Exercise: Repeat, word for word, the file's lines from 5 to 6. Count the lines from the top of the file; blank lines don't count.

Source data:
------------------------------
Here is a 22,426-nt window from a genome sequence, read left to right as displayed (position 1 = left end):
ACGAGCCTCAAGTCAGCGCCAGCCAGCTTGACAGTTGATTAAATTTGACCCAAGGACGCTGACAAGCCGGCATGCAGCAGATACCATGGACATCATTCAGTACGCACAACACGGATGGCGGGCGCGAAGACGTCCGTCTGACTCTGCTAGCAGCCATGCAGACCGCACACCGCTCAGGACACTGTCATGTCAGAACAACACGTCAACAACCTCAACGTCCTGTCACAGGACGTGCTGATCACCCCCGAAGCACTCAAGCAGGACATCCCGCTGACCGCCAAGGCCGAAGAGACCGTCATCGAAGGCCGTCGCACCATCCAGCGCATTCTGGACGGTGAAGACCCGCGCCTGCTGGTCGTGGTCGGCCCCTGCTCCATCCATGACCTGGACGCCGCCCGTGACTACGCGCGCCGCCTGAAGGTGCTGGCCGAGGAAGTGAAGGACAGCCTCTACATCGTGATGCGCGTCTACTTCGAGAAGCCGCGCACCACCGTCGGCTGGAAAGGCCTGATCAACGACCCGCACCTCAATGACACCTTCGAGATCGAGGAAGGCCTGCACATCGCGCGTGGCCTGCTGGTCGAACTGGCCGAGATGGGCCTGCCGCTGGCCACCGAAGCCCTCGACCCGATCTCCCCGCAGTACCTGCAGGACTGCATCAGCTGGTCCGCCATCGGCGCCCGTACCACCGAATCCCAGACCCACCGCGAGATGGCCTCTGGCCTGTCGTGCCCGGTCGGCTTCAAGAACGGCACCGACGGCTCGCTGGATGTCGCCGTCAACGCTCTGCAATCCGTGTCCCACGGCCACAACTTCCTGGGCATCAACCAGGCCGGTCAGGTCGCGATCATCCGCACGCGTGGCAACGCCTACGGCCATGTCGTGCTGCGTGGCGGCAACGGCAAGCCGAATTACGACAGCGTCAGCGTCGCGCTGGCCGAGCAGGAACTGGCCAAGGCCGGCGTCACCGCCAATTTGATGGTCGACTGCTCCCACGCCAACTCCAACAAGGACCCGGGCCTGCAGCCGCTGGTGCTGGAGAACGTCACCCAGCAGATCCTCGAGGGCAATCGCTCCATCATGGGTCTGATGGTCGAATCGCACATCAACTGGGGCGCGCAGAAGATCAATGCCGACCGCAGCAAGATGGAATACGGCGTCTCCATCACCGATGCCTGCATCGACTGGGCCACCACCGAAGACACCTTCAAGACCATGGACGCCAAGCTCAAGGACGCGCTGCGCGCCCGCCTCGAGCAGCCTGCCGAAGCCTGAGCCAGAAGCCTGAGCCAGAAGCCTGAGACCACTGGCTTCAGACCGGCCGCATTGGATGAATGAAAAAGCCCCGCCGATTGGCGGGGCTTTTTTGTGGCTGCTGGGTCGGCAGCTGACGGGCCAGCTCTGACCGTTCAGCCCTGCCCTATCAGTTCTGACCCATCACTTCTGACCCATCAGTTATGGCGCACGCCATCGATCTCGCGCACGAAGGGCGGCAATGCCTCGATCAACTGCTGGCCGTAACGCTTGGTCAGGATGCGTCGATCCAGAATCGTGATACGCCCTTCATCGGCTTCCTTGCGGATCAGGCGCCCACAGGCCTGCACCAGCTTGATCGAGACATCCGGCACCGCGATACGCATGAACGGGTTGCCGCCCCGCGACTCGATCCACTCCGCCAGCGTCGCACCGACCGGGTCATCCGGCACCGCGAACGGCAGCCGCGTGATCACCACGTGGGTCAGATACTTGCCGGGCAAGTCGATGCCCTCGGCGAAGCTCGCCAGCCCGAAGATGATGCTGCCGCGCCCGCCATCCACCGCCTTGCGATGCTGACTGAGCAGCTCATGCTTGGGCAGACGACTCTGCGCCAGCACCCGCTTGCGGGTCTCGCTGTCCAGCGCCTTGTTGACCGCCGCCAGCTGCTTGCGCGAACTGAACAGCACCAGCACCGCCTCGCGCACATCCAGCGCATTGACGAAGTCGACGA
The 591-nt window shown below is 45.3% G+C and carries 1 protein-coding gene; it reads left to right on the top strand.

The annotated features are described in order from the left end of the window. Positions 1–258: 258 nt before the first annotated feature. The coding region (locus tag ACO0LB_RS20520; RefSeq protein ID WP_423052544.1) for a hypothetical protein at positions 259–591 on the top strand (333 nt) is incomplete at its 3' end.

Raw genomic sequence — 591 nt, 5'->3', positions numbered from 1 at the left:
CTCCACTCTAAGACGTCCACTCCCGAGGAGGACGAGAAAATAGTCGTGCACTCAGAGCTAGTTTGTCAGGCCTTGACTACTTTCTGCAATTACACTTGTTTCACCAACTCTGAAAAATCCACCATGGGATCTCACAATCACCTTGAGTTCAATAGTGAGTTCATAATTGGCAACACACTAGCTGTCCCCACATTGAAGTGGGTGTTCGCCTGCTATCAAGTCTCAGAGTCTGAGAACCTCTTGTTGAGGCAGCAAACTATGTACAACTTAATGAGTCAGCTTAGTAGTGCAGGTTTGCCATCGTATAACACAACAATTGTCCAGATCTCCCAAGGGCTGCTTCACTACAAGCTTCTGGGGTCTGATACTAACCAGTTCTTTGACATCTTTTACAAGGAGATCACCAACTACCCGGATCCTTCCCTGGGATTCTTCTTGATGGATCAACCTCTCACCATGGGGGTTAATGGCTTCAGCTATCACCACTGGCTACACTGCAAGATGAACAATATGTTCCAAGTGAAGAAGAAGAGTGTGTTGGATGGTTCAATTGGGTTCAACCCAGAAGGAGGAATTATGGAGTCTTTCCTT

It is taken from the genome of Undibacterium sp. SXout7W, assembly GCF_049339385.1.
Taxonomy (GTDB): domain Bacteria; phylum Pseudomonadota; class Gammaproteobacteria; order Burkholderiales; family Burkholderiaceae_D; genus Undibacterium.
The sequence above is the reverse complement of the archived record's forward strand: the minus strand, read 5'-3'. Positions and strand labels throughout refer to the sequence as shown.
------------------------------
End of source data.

Raw genomic sequence — 591 nt, 5'->3', positions numbered from 1 at the left:
CTCCACTCTAAGACGTCCACTCCCGAGGAGGACGAGAAAATAGTCGTGCACTCAGAGCTAGTTTGTCAGGCCTTGACTACTTTCTGCAATTACACTTGTTTCACCAACTCTGAAAAATCCACCATGGGATCTCACAATCACCTTGAGTTCAATAGTGAGTTCATAATTGGCAACACACTAGCTGTCCCCACATTGAAGTGGGTGTTCGCCTGCTATCAAGTCTCAGAGTCTGAGAACCTCTTGTTGAGGCAGCAAACTATGTACAACTTAATGAGTCAGCTTAGTAGTGCAGGTTTGCCATCGTATAACACAACAATTGTCCAGATCTCCCAAGGGCTGCTTCACTACAAGCTTCTGGGGTCTGATACTAACCAGTTCTTTGACATCTTTTACAAGGAGATCACCAACTACCCGGATCCTTCCCTGGGATTCTTCTTGATGGATCAACCTCTCACCATGGGGGTTAATGGCTTCAGCTATCACCACTGGCTACACTGCAAGATGAACAATATGTTCCAAGTGAAGAAGAAGAGTGTGTTGGATGGTTCAATTGGGTTCAACCCAGAAGGAGGAATTATGGAGTCTTTCCTT